Do you ever think about your hair? You probably do. But, do you ever think about how much of a role it plays in your everyday life? You probably don’t.
From the moment we wake up and push our hair out of our faces until the end of the day when we fall back into bed our hair plays a major role in our day. We wash it, brush it, style it, talk about it, get it cut, dye it, buy products for it, compliment others on theirs and they yours, we touch it, put a hat on it, brush it back, run our fingers through it… you get the idea. There are even entire days devoted to hair! Crazy hair day, bad hair day, good hair day…
Yep, hair, it’s a big deal! Even if you don’t do much to your hair, there’s a high probability that you like having some. So, what if one day you just didn’t? What would you do? How would you cope?
For as long as I can remember hair loss has been a topic in my family. My grandmother on my mother’s side had a wig, in fact I don’t know of a time when she didn’t. She would visit a few times a year and I have vivid memories of her taking off her wig and setting it on the bathroom counter. She didn’t have a wig stand or anything she would just plunk it down. She had a little bit of hair underneath and surprisingly it was still quite dark, but there wasn’t much. She never seemed bothered by it and us kids weren’t either. To us that’s just how she was. We loved her with or without hair.
She once told me that she made sure to take her wig off in front of us so we wouldn’t be shocked to see her with no hair. That was the gift she gave us. We never knew if the fact that she wore a wig for most of her life bothered her or made her feel in any way self-conscious. She was always more concerned about our feelings. In fact it was such a non-issue I never thought to talk about it with her. In hindsight I wish I would have. Grandma had three wigs which she rotated through, the everyday hairdo, the special occasion hairdo and the just woke up hair do!
Grandma isn’t the only woman in our family who suffered hair loss. My mom also had a similar thing happen to her. It didn’t happen overnight, but over the years her hair became thinner and thinner. As I mentioned above having hair is something we just take for granted until one day we can’t.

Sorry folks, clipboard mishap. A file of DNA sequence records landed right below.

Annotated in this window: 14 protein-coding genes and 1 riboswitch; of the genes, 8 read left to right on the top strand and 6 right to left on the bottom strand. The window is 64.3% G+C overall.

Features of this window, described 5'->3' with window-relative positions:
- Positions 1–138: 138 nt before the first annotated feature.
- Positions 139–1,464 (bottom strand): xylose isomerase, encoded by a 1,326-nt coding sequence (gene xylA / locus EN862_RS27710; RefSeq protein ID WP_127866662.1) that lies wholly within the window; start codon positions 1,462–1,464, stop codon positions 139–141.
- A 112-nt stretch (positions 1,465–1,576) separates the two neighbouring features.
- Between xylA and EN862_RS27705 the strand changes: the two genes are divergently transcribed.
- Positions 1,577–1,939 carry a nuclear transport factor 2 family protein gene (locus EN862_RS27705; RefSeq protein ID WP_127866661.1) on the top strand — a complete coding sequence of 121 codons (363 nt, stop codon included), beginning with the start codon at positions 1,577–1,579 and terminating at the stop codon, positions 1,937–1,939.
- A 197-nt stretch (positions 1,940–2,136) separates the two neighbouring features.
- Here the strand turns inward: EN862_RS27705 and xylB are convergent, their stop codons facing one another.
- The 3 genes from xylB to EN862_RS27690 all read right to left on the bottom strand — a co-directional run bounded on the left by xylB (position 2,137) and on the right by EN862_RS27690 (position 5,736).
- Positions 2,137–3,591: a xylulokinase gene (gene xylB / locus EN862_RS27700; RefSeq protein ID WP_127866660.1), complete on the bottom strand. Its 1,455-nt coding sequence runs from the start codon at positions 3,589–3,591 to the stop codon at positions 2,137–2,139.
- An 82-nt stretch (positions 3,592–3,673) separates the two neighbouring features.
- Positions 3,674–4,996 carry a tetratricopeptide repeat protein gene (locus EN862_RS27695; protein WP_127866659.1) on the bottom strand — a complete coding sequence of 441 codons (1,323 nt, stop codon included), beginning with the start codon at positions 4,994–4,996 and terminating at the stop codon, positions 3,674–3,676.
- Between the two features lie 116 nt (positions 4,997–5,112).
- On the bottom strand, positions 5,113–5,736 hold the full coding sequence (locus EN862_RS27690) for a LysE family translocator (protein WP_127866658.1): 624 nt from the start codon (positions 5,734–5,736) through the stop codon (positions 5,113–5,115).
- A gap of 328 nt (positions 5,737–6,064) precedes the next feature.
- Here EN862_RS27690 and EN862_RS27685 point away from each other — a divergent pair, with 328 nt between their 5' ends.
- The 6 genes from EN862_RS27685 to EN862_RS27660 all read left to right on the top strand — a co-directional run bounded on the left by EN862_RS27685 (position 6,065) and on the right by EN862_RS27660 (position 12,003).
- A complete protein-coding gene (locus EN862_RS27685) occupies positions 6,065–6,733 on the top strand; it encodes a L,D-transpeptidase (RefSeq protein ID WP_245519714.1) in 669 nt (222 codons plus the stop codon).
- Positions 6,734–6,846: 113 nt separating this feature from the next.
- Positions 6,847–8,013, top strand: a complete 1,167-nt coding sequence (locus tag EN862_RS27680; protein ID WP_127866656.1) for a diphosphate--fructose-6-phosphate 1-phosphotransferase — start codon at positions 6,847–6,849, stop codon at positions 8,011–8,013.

Then came Anton! He changed her life! He’s an amazing person and our family can’t say enough about him! He comes from a long line of wig makers. In fact the family has been making wigs since Napoleon’s time and even made wigs for the Vienna Opera!
While he has clients like mom with partial hair additions, his unique specialty is making wigs for women going through chemotherapy treatments. He makes the wigs out of their own hair! In one day! Incredible! Of course visiting him as soon as possible after the start of treatment makes for the best possible outcome.
Mom has been going to Anton for over 15 years and I think I can safely say that he’s changed her life! You wouldn’t know from looking at her that the thick beautiful head of hair on her head didn’t actually grow there! People are always surprised when they find out.
The wigs that Anton makes can be washed, brushed and styled just the same as the hair that grows directly from your head! Fascinating! They are so natural looking that once even though I knew the person was a client of Anton’s I forgot and asked, “Did you get a haircut?”
It’s such a wonderful service I can’t say enough about it. It would be great if we could just say, “oh, it’s only hair.” Honestly, that is the farthest thing from the truth. We often identify ourselves by our outward appearance and others do too. So and so has blond hair or long hair, or spiky hair… whether your hair falls out from chemo or for another reason being able to carry on and feel like yourself is an invaluable gift. One less thing to worry about when you look in the mirror in the morning and it’s not a stranger looking back.
If you’re interested in learning more about Anton here is his contact information:
Anton’s Hair Company
13240 NE 20th, Suite 11
Bellevue, WA 98005